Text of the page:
This review is from: The Bicycle Thieves  [DVD] (DVD)Bicycle Thieves is of course a marvelous movie. I have just one issue with the DVD. For about one third (I'm not exaggerating) of the dialogue, which is (thankfully) in its original Italian, there is no translation given. Maybe the subtitlers deemed these parts unimportant or obvious. Well, I'd like to decide that on my own, and would therefore appreciate it, if in a new edition ALL dialogue had subtitles. I mean no offence by that and hope Arrow understands my frustration with being lost in, well, missing translation.
3 of 3 people found the following review helpful
5.0 out of 5 stars No Hollywood Ending.,
This review is from: The Bicycle Thieves  [DVD] (DVD)"Bicycle Thieves" appears in the top 10 of the BFI's "Top 50 films you should see by the Age of 14", which admittedly without the inclusion of a single western should not be taken too seriously. It has also been cited by many film critics as one of the most influential films in history. With that sort of street cred I felt it was high time to check it out, sadly at a little more advanced age than fourteen. Never mind, better late than never, as they say! The film directed by Vittorio DeSica is a part of the post Second World War neo-realism wave of films made in Italy, which attempted to inject realism into movies by using natural locations and unknown actors. They were often made with old cameras and poor film stock. In the aftermath of World War Two, Italy suffered grinding poverty which caused great hardship for the population. The film is set in Rome to this background.
The story concerns a poor man who manages to get scarce work for the local council pasting up billboards. Such a job is like gold dust, but is reliant on him having a bicycle. Selling valuable bed linen to reclaim his own bike back from the pawnbrokers he sets out on his work. Whilst ironically pasting a poster with the impossibly glamourous Rita Hayworth from the film "Gilda", which juxtaposes Rome's current poverty with Hollywood's dream riches, the bike is stolen. With his job dependent on the bike, he sets out on an increasingly desperate search around the streets of Rome with his nine year old son in tow.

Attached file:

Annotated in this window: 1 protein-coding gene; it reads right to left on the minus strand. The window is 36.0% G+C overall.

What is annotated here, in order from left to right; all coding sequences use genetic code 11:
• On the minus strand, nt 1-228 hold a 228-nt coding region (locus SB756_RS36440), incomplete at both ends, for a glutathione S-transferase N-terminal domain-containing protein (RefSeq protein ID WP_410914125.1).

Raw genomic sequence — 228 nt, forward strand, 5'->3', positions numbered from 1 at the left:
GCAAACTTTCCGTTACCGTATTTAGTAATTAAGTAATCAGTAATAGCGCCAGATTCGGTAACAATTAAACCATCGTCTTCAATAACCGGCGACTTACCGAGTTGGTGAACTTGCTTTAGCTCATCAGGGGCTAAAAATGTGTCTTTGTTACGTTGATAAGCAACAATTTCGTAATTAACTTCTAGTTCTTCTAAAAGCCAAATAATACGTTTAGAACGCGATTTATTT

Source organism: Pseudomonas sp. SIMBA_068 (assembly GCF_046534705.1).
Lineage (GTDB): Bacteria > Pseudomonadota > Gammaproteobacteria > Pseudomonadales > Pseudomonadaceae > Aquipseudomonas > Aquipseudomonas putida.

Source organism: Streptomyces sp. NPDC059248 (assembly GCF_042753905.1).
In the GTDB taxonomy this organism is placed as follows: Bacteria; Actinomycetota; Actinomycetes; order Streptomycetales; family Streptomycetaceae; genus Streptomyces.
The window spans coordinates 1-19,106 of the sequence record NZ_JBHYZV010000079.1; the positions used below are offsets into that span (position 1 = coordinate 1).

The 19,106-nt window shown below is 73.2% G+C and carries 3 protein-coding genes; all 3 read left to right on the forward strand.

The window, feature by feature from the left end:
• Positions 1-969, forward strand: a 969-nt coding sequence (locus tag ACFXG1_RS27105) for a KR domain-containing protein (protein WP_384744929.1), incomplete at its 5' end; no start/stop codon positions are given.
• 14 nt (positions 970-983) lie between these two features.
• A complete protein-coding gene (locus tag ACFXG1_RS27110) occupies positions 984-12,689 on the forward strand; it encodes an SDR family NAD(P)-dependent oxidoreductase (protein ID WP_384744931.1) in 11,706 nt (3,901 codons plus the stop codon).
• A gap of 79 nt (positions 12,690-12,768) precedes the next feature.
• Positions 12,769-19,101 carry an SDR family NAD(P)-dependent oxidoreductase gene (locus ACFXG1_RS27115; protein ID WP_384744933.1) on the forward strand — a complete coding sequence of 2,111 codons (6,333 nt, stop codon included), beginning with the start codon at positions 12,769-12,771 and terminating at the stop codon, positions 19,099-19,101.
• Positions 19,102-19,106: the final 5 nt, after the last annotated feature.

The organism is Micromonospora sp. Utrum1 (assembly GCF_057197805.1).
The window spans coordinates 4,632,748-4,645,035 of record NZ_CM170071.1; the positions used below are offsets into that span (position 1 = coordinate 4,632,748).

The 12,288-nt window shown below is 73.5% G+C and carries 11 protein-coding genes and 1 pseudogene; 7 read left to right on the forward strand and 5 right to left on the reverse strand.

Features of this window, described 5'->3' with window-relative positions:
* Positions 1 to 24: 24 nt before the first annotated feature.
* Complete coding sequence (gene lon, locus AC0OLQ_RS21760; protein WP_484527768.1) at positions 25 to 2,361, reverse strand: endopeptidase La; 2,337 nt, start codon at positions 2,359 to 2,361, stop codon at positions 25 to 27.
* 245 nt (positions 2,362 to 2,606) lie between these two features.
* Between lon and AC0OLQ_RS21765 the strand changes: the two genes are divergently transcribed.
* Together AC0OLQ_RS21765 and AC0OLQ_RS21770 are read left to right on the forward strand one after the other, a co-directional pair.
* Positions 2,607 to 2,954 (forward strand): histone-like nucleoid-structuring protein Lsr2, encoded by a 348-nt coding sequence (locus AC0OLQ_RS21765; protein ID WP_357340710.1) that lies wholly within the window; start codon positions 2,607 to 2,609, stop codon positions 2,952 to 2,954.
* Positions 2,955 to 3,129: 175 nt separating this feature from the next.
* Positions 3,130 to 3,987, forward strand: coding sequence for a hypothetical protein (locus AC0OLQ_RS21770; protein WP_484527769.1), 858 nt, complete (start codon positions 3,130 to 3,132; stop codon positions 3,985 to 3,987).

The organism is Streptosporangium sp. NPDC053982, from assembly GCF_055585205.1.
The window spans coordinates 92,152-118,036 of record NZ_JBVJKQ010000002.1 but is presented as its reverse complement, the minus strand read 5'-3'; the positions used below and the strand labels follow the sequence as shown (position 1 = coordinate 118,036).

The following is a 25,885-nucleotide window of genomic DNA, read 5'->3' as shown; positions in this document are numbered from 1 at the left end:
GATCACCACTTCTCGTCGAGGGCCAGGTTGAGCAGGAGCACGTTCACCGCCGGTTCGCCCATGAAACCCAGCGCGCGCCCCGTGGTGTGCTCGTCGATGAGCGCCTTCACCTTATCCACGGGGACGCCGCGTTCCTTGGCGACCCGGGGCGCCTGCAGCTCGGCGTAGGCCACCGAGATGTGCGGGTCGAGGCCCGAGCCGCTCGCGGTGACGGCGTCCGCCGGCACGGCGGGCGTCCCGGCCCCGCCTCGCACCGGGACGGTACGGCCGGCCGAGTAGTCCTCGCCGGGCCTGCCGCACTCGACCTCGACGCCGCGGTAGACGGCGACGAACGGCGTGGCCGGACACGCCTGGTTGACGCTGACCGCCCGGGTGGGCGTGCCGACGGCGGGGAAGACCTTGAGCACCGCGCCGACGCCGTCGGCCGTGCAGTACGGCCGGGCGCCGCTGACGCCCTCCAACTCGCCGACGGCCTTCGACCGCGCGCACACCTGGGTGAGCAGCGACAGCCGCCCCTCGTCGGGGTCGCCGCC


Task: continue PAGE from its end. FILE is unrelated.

The film works strongly as a devastating indictment of the effects of poverty, and has an authentic sting in its tail. The great Indian film maker Satyajit Ray was strongly influenced by the film on a visit to London, and used the experience in his film "Pather Panchali". The film has been compared to Chaplin's famous silent "The Kid", with its same theme of adult and small child fighting against all consuming poverty. Perhaps an even better example would be Laurel and Hardy's wonderful short "Below Zero", which truly plumbed the pathos of such a desperate situation. It is easy to see the similarities with this film and the modern socially realistic films by Ken Loach. I was also surprised at how alike the film is to Iranian director Abbas Kiarostami's superb "Where is my Friends Home", another film that deservedly makes the top ten in the BFI list. Both films are very naturalistic in their treatment of relatively minor incidents in the grand scheme of things, but huge in the lives of those it impacts. Oh, and carefully watch the scene where Father and son shelter from the rain under an overhanging cornice, where they are joined by a small group of men dressed in clerical garb. Note the young bespectacled man who was played by the nineteen year old Sergio Leone, another great director who was so strongly influenced by this golden era of cinema.
It took me a little while to get into this film, but once immersed found it to be a very involving story. It is quite heartbreaking in its exploration of the human soul and the way such circumstances can affect both pride and values. Something that many people are finding out in todays financial climate. The director DeSica came from a background of poverty, and so was well qualified to make a film on the subject. The most telling scenes are those where the young boy witnesses the degradation of his father. Jesus said, "Let the little children come to me, and do not hinder them, for the kingdom of heaven belongs to such as these." The destruction of all that the child holds stable is a pitiable and shocking thing. It is such scenes that make this an uncomfortable but ultimately a great film deserving of its revered status. Sadly in life, the endings are not always those that we would wish for.
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The Bicycle Thieves  [DVD] by Vittorio de Sica (DVD - 2006)